“Let him speak normally,” Croatius ordered the squire.

“Sir, he’s bespelled in case he gets up to any shenanigans. Even without draining the Naaru with the rest of us, his command of the Light–“

Croatius cut him off. “I will take responsibility, including cleaning up any mess he leaves.”

The squire nodded reluctantly, grimacing at the gruesome reference that Evelos might not survive the encounter. He paced back towards the stairs, taking down a wand from its hooks on the wall. He came back and jammed it into the ward. The chain around Evelos’ wrists flared with white arcane energy, crackled, and then disappeared. Evelos looked down, rubbing his wrists.

“Thank you, Croatius. I knew I could always depend on you, my friend.”

Croatius just eyed him. The ever-present hunger, left from the Sunwell’s destruction, gnawed deep in his core, and absently he twisted one of his rings. The poisonous-green stone faded in color somewhat, and Croatius shivered and closed his eyes with delight as fel energy coursed through him, relieving the ache.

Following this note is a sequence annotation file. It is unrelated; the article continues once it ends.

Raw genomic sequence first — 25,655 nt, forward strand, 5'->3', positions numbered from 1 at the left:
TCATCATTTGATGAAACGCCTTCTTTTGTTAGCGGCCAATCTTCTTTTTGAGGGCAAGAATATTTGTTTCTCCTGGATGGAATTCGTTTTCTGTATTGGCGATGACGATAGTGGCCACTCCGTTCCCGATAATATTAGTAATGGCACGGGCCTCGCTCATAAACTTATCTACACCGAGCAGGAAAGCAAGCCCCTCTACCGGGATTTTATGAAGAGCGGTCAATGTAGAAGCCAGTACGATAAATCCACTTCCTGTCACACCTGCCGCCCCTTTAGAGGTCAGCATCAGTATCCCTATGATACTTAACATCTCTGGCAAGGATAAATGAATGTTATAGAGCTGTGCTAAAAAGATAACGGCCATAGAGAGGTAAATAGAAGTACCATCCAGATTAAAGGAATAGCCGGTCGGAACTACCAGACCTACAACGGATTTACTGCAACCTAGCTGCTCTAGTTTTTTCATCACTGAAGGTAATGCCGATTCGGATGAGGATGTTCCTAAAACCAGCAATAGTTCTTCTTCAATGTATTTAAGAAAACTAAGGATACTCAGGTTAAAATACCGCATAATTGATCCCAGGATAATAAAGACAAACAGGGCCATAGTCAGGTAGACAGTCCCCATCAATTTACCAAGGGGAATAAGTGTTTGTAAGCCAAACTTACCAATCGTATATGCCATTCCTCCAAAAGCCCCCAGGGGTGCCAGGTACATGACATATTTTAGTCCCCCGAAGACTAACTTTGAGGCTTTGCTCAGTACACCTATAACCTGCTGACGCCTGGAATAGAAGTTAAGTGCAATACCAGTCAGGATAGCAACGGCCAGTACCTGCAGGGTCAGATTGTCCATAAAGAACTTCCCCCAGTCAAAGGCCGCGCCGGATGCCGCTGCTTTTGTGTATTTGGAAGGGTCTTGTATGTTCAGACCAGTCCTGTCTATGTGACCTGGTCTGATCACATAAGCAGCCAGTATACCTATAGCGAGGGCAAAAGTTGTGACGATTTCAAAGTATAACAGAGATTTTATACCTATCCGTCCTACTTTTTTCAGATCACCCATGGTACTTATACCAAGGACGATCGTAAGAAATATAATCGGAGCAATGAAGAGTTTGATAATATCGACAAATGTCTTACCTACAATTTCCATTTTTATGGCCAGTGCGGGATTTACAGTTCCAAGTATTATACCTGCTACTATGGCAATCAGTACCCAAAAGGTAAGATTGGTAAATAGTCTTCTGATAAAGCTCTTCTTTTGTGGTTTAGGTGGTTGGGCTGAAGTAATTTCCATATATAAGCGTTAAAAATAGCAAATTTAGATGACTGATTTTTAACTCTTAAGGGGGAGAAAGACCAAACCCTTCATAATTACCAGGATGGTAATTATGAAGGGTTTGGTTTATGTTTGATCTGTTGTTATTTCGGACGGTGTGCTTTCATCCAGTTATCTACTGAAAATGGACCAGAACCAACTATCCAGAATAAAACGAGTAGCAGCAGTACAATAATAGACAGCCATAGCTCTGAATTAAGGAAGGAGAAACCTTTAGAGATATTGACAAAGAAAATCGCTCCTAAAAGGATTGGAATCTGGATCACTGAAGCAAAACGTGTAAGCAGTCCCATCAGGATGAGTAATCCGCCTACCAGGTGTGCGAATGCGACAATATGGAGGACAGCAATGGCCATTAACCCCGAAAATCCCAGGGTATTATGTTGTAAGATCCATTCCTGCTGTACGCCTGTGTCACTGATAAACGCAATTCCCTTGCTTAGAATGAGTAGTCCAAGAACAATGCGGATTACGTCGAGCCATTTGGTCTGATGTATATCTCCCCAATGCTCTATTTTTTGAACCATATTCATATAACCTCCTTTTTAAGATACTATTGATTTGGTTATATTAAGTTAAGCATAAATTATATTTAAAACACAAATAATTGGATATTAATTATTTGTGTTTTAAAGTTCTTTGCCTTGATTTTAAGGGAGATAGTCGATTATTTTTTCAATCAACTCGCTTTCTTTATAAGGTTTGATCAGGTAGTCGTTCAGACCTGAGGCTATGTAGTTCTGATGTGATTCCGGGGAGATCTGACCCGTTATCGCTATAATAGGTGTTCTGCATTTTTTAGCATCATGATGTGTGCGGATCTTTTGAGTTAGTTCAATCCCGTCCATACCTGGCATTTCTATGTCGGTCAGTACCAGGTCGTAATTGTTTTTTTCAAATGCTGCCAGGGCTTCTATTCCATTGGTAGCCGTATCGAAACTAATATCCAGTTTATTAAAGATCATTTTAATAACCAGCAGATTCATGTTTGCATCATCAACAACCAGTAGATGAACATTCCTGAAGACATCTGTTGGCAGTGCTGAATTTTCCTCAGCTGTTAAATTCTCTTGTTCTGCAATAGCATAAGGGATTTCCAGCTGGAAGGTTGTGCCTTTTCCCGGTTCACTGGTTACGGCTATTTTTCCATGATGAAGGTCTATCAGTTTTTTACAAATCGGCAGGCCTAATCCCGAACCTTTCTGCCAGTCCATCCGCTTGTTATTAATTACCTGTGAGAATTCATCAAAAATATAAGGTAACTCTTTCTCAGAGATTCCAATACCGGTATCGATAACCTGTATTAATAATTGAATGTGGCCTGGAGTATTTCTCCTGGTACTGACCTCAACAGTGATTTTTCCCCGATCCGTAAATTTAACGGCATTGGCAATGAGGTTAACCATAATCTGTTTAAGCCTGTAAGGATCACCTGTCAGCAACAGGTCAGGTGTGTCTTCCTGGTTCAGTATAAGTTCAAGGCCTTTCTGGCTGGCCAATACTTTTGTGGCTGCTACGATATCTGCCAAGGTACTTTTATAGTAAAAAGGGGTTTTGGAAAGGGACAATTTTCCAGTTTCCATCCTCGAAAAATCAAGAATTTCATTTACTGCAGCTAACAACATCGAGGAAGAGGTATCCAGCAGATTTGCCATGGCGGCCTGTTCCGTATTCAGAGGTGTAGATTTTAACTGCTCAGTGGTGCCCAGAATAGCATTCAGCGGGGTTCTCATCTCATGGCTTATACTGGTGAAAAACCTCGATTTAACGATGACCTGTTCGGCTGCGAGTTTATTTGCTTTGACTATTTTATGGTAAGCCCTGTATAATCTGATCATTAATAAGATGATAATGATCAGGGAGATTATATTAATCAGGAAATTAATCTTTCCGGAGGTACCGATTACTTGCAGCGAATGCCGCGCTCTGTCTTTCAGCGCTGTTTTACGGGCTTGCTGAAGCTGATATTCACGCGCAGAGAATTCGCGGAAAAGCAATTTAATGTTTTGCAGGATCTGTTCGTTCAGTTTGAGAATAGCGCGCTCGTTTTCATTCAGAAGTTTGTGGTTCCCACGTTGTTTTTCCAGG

“Shut up and listen. You have two choices by law now,” he said, talking over Evelos. “You can serve the Blood Knights and put your command of the Light to use, or you can take the name of traitor and be exiled from the lands of Silvermoon.”

“Why are you talking this way?” Evelos faltered at Croatius’ tone.

Croatius said nothing. He opened his eyes to slits, watching the dismay in Evelos’ expression. He recognized the look; he had seen it on the face of his father when the old man had died–

Evelos seemed to come to some internal conclusion and stood straighter. That had not been like Croatius’ father. Croatius scowled.